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So what's with the 7 levels?

I recently asked in a Facebook post what are some subjects you the readers wanted me to write about. I received quite a few great suggestions, but one stood out as a topic that I haven't quite addressed and I believe its time is due: inexperienced 7 levels. [I will apologize in advance, this one has quite a bit of acronyms.]

Before I dive into the topic I think it's important to explain my own journey to a 7 level, and it goes all the way back to MEPS. You see, like many aspiring Airmen I didn't know what job I would get when I joined the Air Force; I came in open mechanical. Which to me seemed strange, because mechanical was my lowest ASVAB score. My recruiter assured me that my score would allow me many mechanical jobs to pick from. I tried to explain that the ASVAB was an aptitude test, and I should be selected for a job that matched my highest category. He seemed apathetic, obviously meeting his quota was his motivator, not me aligning my career to my aptitude.

To say I was not mechanically inclined is an epic understatement. Until tech school the most complex mechanical system I [unsuccessfully]worked on was the rear tire of my 10-speed bike. Tech school itself was a blur. Each task only barely entering my memory and then just as quickly whisked away to make room for the next. I was the type of Airmen that OJT was created for.

I made SSgt during the 'Great Staff Giveaway' in 2000; something of a 70% promotion rate. At my 3 1/2 year mark I had full Red Xs. While I admit I was a hard worker, in hindsight I can also admit having my Red Xs at such an early time in my career was probably not the best idea. I didn't necessarily do anything dangerous or reckless, however looking back it's quite amazing how much system knowledge I didn't have. But in all seriousness, 3 1/2 years? Not including tech school it was 3 years on the line. Kind of crazy when I think about it.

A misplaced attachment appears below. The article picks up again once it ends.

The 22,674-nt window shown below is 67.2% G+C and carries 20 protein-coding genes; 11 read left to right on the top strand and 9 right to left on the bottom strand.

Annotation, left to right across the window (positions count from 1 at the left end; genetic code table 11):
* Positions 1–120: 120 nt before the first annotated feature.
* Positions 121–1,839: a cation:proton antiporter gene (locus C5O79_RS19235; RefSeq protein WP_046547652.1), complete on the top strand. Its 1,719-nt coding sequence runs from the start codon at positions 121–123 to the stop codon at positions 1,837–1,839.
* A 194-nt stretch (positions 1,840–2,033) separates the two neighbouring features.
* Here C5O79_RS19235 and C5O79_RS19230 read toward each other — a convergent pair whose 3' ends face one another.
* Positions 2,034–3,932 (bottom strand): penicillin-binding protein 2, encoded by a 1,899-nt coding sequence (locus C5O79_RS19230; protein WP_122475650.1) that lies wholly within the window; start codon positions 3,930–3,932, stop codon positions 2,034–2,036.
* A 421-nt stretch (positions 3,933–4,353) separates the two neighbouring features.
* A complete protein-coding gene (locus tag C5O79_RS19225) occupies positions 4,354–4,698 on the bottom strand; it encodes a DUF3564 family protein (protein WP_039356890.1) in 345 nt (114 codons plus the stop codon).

Shortly after receiving my Red Xs I PCS'd to Osan and promptly sewed on SSgt. I was fortunate to be assigned to phase which allowed me to greatly expand my maintenance experience in a relatively short time. But even with that phase experience, at the end of my tour in Korea I still was only at my 4 year mark.

My follow-on assignment was Luke Air Force Base. I was assigned to the 310th AMU and promptly moved to swing shift. My expediter on swing shift was a TSgt Brian Ingram, a bit of a crusty NCO that looked like Val Kilmer's shorter cousin.

A few weeks into my time on shift, he pulled up to me at the start of the shift and told me one of our jets was Code-3 for a light in the gear handle under Gs. I responded in some sort of casual 'Oh that sucks' not realizing he was actually assigning me to run the fix on it. He looked at me like he was trying to ascertain if I was an idiot, or a smart ass. He correctly identified me as an idiot. 'No, I mean you are working it.'

At first I was excited. Then I realized I wasn't very proficient with landing gear... or really even troubleshooting. I looked around for the other seven levels, only to realize I was the only one. I suddenly was very aware at how much I did not know about the F-16. I had this ridiculous expectation that as a seven level I should know everything. Even worse, I thought everyone else shared that same expectation of me. After serving 20 years I know better, on both counts. But because of that expectation I was afraid to ask questions for fear of people thinking I was dumb. 

So, I psychologically dusted myself off and remembered the trusty 32FI. Of course! I could just reference the Fault Isolation manual. So I began flipping through the pages, looking for a fault that sounded similar to what was squawked. Before I could find something close the jet had shutdown and TSgt Ingram called for me to come out to the spot.

The AGE was already parked out front waiting for me. So I opened the 32 FI to track down what the wise makers of the F-16 thought it could be. I wasn't very savvy with navigating the FI and it took me longer than I expected to find the fault code, but eventually I did.

'Light in the gear handle under Gs.'

How bout that? My exact problem! The very first step was to inspect the uplock  rollers for flat spots. After a quick look I saw tons of flat spots on each roller. I thought to myself 'this is going to be the quickest fix ever! Straight from the T.O.!'

I quickly removed the rollers and flagged down TSgt Ingram, smiling ear-to-ear. When he pulled up I told him I had found the problem and I would have the jet fixed in no time. He asked what it was and I held up my hand containing 2 uplock rollers while simultaneously stating with confidence they 'had flat spots.'

He looked at my hand, then looked at me. He slapped the bottom of my hand, sending the rollers flying into the air, 'That's not the problem. All rollers look like that.' TSgt Ingram knew the fix would be somewhere in the uplock rig. Either the pin, the rod end or maybe the switch. Sure, it could've been something a bit more rare [a frayed wire on a door actuator maybe], but he knew for sure it wasn't some bullshit flat spots on a roller.